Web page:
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Su, Di. ed. Evolution in reference and information services: the impact of the Internet. New York: Haworth Information Press, 2002. xvii, 230 p. ISBN 0-7890-1723-7. $24.95

The advent of new communication technologies and information sources has changed many aspects of our lifes and work. Libraries are among the most dramatically changing workplaces and every aspect of routine library work is affected. The book edited by Di Su (Assistant professor and Head of Information Literacy at York College Library, USA) looks at the impact of the Internet on reference services.

The book consists of thirteen articles that refer to four basic topics centered around reference work in libraries:

  • changing role of a reference librarian and the impact of this change on the actual work;
  • introduction of electronic reference service into libraries and their evaluation;
  • evaluation of Internet sources;
  • usage of information technology in the library.

The overall quality of articles is quite high, though I was somewhat dissapointed by a general historical account of technological changes in reference work since 1930s by J.E. Straw. I thought it was a boring story without any fresh insights or turns of thought. On the other hand, it might serve as a very comprehensive background to somebody who would like to get a full outline of the development of reference methods. The article also outlines one of the basic changes that democratisation of information accsess brought for reference librarians: a need to serve as educators and trainers for users. The following chapter concentrates on this change in greater detail and from several aspects. For a researcher, the article by D. Scott Brandt on the mental models of system users would be of interest. A special librarian might be interested in Internet training in the library of the National Broadcasting Company (by J. Styczynski). A literature review dealing with the issues of educational role of a reference librarian (C.B. Hope et al.) could benefit both, academic and professional, communities.

The second part of the book includes a survey of e-mail reference services in Colorado libraries by Naomi Lederer. It would be interesting to obtain similar results from other libraries (and not only from US) to get some comparative and more generalisable result. Nevertheless, the author unambiguously proves that public sector e-mail reference service has several advantages over commercial ones: it is unlimited by a search engine, one vendor's products or databases, or available electronic resources, territory or collection; it is confidential. The only limits are time and budget (which can be quite restrictive, of course). In the account about Engineering library reference, S. B. Ardis highlights some problems that remote access to collections and services causes librarians, namely, staff cannot directly experience students' information seeking behaviours, researchers' specific language, and users lack assessment of specific indexes and other tools (p. 76). E. Novotny describes and assesses strengthes and weaknesses of a variety of methods for evaluation of electronic reference services. This work immediately brings to mind several interesting ideas worth testing.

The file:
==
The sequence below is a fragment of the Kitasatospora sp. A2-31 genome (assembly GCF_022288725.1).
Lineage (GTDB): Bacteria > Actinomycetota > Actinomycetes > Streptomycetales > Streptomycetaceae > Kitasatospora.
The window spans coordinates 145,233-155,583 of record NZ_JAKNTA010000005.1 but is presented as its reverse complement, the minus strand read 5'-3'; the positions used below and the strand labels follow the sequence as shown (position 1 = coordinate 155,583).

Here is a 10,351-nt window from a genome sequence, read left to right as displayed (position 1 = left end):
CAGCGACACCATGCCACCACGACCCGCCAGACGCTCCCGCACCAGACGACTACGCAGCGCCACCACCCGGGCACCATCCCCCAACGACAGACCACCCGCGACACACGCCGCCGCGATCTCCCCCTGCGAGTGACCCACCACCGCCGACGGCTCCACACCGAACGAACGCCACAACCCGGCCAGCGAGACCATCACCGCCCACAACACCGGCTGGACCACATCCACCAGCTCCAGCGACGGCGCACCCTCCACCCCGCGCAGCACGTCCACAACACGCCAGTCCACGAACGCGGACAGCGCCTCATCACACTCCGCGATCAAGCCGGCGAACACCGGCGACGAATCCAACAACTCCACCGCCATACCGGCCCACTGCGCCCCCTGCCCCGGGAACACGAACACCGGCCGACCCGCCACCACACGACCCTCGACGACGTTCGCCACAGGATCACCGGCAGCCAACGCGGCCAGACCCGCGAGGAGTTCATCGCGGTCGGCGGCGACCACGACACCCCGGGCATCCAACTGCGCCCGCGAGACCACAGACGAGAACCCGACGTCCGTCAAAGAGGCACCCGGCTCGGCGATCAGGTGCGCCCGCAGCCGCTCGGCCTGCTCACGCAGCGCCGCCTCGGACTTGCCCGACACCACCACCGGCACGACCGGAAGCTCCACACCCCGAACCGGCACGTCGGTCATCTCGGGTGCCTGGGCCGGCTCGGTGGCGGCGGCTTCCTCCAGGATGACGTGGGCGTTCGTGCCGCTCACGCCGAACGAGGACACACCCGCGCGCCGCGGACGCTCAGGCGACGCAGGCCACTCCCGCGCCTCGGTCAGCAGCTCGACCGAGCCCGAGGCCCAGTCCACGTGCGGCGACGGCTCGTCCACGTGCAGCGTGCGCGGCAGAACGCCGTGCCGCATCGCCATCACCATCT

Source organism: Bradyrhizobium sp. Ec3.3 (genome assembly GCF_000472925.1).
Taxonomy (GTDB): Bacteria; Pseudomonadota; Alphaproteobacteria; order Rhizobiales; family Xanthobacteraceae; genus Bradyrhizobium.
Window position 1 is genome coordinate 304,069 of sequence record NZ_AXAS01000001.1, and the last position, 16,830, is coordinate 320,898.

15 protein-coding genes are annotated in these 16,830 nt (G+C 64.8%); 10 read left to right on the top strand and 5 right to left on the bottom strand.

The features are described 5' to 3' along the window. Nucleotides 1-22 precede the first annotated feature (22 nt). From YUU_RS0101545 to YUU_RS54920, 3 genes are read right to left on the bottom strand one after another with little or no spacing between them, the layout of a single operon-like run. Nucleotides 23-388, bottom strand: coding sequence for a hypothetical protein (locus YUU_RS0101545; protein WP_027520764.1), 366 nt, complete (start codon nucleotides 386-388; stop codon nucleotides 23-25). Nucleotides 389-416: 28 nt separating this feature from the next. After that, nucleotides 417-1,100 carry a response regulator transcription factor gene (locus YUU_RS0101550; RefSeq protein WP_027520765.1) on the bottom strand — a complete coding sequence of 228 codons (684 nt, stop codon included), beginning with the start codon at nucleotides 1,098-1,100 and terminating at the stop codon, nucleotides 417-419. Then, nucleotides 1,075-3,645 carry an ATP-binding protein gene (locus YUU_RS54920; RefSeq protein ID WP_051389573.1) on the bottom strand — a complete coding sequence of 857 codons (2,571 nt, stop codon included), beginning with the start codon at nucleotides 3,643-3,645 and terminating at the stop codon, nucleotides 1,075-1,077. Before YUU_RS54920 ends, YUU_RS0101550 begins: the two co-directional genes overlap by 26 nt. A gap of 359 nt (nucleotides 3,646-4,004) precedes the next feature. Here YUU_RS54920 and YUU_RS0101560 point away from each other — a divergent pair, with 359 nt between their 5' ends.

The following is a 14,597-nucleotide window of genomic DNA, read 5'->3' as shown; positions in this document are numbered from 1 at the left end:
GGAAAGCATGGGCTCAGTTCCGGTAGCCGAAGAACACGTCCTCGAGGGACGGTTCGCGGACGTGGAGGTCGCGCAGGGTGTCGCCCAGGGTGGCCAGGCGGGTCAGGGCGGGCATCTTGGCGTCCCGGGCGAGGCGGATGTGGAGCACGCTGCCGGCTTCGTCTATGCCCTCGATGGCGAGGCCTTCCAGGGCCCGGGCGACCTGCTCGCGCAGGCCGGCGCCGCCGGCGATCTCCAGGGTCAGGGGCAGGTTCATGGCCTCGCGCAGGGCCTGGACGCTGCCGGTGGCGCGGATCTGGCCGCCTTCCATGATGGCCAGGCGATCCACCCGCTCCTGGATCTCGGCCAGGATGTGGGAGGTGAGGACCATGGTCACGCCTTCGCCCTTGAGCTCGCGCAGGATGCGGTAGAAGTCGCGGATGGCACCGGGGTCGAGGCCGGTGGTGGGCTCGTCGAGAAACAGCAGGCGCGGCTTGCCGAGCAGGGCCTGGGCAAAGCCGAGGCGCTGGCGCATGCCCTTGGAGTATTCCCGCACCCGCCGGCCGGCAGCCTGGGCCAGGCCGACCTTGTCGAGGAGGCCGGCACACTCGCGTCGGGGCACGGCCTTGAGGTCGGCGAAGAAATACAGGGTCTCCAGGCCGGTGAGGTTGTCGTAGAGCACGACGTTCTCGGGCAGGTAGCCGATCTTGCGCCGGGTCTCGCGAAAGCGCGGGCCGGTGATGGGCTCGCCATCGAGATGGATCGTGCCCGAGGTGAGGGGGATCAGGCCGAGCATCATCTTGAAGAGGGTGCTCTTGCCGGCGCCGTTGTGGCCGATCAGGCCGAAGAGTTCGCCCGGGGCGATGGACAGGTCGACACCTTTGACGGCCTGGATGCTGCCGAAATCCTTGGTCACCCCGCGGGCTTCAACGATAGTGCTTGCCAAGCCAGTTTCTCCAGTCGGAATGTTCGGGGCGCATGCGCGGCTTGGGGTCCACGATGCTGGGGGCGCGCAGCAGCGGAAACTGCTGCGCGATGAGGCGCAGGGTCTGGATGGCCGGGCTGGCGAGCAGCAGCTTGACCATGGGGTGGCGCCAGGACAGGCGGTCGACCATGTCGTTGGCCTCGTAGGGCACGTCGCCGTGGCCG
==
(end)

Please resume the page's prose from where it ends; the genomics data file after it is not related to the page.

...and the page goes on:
I also enjoyed a comprehensive cahpter by J.A. Drobnicky and R. Asar on misinformation, disinformation and hoaxes on the net. It is the largest article in the collection. The material presented in it is both intriguing and disturbing. It reminds how dangerous the belief of the lay persons about truthfulness of the printed word might be when transferred to WWW resources.

The articles are written by a number of academics and practitioners and most of them are interesting as a research study or practical guidance for librarians. As all the authors work in United States and describe the experience of US libraries and librarians, some of practical solutions or generalised conclusions might not be applicable outside this country. To a large degree, this applies to technology related issues and also some library practices. However, there are enough general features that might be interesting and useful in many countries, even with less developed infrastructures and poorer access to computer networks.

Marija Norvaisaite
Vilnius University
June 2003

How to cite this review

Norvaisaite, M. (2003) Review of: Su, Di. ed. Evolution in reference and information services: the impact of the Internet. New York: Haworth Information Press, 2002    Information Research, 8(4), review no. R104    [Available at: http://informationr.net/ir/reviews/revs104.html]